Last week I was in Northern Bulgaria looking at an old map of the country. In it the southern border with Macedonia lay somewhere between Sofia and Pernik – placing our house firmly on the Macedonian side along with most of the South-West of the country. Even now, in the villages, if there is a loud noise such as fireworks or a hunter shooting in the woods, the locals will say “The Macedonians are Coming!”, like the contstant threat of Winter in Game of Thrones.
That said, I am ashamed to say I know nothing of this country I am now visiting, with its long and troubled history.
First let’s start with a few little know facts – or at least little known to me:
Mother Teresa of Calcutta was born in Skopje in 1911 before going on to complete here life’s work in Christ on the india Sub-continent. Skopje is very proud of this link to one of the most widely-known figures in recent history, and has adorned the city with various plaques quoting some of her words.
The people of Skopje seem to have a penchant for statues! They are everywhere, and there is nothing sublte about the scale of many of them. The river area and bridges are decorated liberally with statues of various worthies of distant and recent note. The Opera house has Greek-like muses in a row out front. The tops of various buildings have yet nore figures arrayed, and then of course there is the enourmous Alexander The Great Fountain.
Now, I was aware of this next ‘fact’ as I preached on it quite recently: It is said the first European Christian church was established in Macedonia when Lydia and her household were baptised after St Paul was called to Macedonia in a vision (Act16:9).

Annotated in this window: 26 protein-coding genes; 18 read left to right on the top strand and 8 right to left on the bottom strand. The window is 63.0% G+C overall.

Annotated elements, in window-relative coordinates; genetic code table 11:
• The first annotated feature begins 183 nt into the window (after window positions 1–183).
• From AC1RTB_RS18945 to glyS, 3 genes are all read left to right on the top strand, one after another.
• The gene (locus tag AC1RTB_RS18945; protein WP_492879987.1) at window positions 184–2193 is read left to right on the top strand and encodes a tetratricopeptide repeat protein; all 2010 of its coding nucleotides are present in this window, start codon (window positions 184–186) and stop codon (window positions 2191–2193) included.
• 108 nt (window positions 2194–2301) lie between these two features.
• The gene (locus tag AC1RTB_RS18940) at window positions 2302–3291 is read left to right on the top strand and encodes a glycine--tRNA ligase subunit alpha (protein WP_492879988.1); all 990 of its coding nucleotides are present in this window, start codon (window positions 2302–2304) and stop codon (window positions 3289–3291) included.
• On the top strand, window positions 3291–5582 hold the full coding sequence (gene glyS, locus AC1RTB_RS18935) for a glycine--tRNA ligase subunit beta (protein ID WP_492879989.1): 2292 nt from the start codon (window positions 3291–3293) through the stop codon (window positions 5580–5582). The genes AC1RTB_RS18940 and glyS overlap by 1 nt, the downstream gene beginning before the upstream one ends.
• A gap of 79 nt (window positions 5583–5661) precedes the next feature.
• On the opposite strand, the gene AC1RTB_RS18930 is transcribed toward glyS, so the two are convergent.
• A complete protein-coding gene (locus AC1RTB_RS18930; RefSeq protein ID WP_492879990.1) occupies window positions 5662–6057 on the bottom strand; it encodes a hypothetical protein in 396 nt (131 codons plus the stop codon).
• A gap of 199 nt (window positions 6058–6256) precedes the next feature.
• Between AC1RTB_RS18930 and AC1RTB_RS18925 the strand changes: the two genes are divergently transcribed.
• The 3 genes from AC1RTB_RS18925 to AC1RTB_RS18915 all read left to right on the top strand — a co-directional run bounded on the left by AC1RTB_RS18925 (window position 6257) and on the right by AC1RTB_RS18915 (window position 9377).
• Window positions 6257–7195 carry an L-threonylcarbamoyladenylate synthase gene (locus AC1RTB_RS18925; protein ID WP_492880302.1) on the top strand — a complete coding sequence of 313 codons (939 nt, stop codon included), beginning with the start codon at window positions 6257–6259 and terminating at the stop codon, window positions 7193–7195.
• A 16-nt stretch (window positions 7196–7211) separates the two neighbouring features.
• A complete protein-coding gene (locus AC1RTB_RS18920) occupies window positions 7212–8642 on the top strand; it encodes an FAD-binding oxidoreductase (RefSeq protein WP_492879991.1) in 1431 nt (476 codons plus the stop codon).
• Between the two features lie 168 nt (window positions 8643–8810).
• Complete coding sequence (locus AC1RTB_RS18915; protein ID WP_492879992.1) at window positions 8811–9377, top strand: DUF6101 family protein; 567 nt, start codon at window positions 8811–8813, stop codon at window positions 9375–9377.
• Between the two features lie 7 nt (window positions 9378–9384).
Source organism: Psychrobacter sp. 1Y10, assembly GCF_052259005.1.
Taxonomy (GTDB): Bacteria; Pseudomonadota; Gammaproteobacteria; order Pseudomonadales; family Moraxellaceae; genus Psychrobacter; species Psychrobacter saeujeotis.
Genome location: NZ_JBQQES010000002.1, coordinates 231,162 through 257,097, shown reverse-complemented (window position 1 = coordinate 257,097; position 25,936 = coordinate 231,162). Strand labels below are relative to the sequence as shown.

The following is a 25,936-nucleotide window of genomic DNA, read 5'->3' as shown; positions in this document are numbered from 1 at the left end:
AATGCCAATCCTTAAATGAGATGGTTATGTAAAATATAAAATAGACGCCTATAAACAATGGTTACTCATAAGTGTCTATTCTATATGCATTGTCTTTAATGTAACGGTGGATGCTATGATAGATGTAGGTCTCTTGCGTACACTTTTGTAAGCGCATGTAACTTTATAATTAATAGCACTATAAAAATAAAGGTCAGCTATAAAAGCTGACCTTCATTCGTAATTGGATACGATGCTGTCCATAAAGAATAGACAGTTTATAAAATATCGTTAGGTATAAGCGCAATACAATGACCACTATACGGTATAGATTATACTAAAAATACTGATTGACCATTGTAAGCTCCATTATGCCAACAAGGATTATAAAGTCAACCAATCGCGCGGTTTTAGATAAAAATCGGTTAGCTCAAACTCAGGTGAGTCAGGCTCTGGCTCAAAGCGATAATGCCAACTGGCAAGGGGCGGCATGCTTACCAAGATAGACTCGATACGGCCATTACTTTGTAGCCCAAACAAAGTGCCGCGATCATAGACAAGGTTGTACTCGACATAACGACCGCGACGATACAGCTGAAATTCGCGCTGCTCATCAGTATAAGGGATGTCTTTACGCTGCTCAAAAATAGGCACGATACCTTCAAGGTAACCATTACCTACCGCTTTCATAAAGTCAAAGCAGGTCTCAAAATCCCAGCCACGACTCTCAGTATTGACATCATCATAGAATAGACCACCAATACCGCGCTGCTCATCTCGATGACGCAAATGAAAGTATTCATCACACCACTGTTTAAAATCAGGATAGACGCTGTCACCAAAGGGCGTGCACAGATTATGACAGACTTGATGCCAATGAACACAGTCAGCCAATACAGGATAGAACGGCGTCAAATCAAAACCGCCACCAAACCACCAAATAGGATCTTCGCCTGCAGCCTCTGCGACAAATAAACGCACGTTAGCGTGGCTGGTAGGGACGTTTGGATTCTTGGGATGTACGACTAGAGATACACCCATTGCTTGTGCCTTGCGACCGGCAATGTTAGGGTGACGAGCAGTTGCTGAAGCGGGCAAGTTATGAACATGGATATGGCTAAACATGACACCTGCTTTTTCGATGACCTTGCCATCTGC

The Greeks are not happy with this country’s name so even now after its recent independence and acceptance in to NATO the official name is ‘Former Yugoslav Repuplic of Macedonia’, which is usually abbreviated to FYROM.
Phillip II of Macedon and his Son Alexander the Great put this country on the map in 4thC BC, but over the millenia it has been ruled by Thracians, Romans, Ottomans, Bulgarians and Communism. In the 18thC, after the Bulgarian National Revival there was renewed interest in Macedonian nationalism with various movements established to acheive independence. Of course these were largely unsuccessful and the 20thC saw a very turbulant period in its history as it was absorbed into what was to become Yugoslavia – and politically bound together with Serbia and the other balkan states.
Since its much sought after independence in 1991, this country has worked hard to estabslish itself and re-assert its place in Europe. It joined NATO in 1993, and is currently working towards accession to the European Union.